2010 F1 Result

Sebastian Vettel is 2010 Formula1 Champion with 256 points, won the Abu Dhabi Grand Prix, Fernando Alonso finished 2nd with 252 points | Red Bull won the construction Championship.


Tuesday, August 28, 2007

Introduction to Formula 1 Racing

Formula One (F1) also known as "Grand Prix", is the highest level of car racing defined by the motor sport's world governing body, Federation International of Automobile (FIA). The results of all the races in a year are combined to decide two annual World Championships, one for Driver Championships and one for Constructor Championships.

The speed of the cars in F1 race is very high, often greater than 320 km/h (200 mph). The performance of the cars is highly dependent on electronics, aerodynamics, suspension and tyres.

Europe is Formula 1's traditional center and remains its leading market but Grand Prix are held all over the world, with new races in Bahrain, China, Malaysia, Turkey and the United States since 1999. It goes on increasing and India is a possible venue in 2009. In 2007, total 17 races are going to be held and 9 are outside Europe. F1 is considered as the world's most expensive sport.

The number of Grand Prix held in a season has varied over the years. Only seven races comprised the inaugural 1950 World Championship. The number of races had stayed at sixteen or seventeen since the 1980s, and it reached highest to nineteen in 2005.

A Formula One race consists of several laps around a circuit. A typical circuit usually features a stretch of straight road on which the starting grid is situated. A typical circuit of Formula 1 varies up to several KM and the number of laps depends on the length of the circuit. There is a "Pit Lane" in every circuit, where the drivers stop for fuel and tyres during the race, and where the teams work on the cars before the race, is normally located next to the starting grid. In most of the cases the layout of the circuit runs in a clockwise direction.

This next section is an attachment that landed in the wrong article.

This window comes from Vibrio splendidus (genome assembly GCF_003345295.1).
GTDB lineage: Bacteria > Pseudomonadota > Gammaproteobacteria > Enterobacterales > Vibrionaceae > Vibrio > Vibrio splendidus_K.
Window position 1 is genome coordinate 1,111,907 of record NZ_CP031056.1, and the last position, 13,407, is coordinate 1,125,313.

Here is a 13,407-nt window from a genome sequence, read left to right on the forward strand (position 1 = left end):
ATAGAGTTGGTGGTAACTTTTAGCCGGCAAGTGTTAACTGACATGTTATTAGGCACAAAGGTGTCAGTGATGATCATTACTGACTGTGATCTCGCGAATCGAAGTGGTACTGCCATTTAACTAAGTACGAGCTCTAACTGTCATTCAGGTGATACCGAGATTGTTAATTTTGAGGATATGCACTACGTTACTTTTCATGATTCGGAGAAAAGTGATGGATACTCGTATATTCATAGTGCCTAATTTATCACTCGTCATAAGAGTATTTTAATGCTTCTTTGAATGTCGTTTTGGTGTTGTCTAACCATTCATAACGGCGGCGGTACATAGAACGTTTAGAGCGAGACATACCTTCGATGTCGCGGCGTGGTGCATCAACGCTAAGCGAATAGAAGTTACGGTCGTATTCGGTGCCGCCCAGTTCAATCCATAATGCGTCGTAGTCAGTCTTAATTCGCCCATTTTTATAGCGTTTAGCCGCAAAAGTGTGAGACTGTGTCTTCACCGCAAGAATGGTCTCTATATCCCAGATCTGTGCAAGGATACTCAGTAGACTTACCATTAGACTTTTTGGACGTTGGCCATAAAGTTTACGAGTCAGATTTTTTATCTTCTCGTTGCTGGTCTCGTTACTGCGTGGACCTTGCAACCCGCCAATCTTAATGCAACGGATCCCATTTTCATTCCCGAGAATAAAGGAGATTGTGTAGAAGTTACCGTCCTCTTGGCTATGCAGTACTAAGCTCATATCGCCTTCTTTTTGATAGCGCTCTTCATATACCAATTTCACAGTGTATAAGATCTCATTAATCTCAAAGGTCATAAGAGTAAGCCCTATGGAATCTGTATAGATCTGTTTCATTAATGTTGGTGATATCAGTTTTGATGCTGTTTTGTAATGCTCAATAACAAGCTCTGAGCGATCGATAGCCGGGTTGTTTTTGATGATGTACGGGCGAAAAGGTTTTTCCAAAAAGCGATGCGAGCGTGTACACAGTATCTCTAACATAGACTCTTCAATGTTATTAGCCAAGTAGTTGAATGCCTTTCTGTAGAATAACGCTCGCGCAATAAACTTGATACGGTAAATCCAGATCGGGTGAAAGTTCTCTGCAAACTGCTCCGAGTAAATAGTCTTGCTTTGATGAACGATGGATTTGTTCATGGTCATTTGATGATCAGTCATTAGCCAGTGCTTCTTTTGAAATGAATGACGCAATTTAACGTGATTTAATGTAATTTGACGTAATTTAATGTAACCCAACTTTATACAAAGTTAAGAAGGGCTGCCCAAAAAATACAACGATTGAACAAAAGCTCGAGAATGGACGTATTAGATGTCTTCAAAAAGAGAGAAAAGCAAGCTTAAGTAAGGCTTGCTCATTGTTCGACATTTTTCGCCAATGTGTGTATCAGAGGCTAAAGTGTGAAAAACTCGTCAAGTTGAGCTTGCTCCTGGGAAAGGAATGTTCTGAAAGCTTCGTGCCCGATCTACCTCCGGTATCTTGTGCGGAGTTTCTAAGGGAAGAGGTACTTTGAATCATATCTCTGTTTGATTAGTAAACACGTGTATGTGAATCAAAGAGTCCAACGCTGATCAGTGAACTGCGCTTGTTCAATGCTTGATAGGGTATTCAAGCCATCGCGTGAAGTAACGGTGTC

Currently total 10 teams are participating in Formula One with two cars per team, therefore total 20 cars competing in a race. A Formula One Grand Prix event spans an entire weekend, beginning with two free practice sessions on Friday. After this, a qualifying session is held for Pole position, which decides the position of the cars for the race in two cars per row format. The pole position is decided by the time taken by a driver to complete the circuit i.e. one round of the circuit called "Lap". The driver completes the circuit in lesser time gets the first position on the grid and so on...

A light system above the track then signals the start of the race. Races are a little over 305 kilometers (190 miles) long and are limited to two hours. All the cars participate in the race one behind other in a two cars per row format. The final race is usually held on Sunday called Race Day. The race consists of several Laps depends upon the length of the circuit. During the race, drivers may make one or more pit stops in order to refuel and change tyres. The driver who first crosses the final Lap known as Chequered Flag will be the winner of the race. The first three drivers will go for podium to take the trophy with their National Anthem.

The motor sport's world governing body, FIA awards points to the top eight drivers and their respective teams of a Grand Prix.

  • Winner - 10 Points
  • Runner up - 8 Points
  • 3rd - 6 Points
  • 4th - 5 Points
  • 5th - 4 Points
  • 6th - 3 Points
  • 7th - 2 Points
  • 8th - 1 Points

The winner of the Driver Championship and Constructor Championship is decided by the most points collected by the drivers and teams respectively at the end of the season. If any drivers/teams have the exact amount of points the driver/team who has won more Grand Prix races during the course of the Season is declared the winner.

1 comment:

Shahid said...

What a Blog On Formula One Racing,
Good work Riz, keep it up.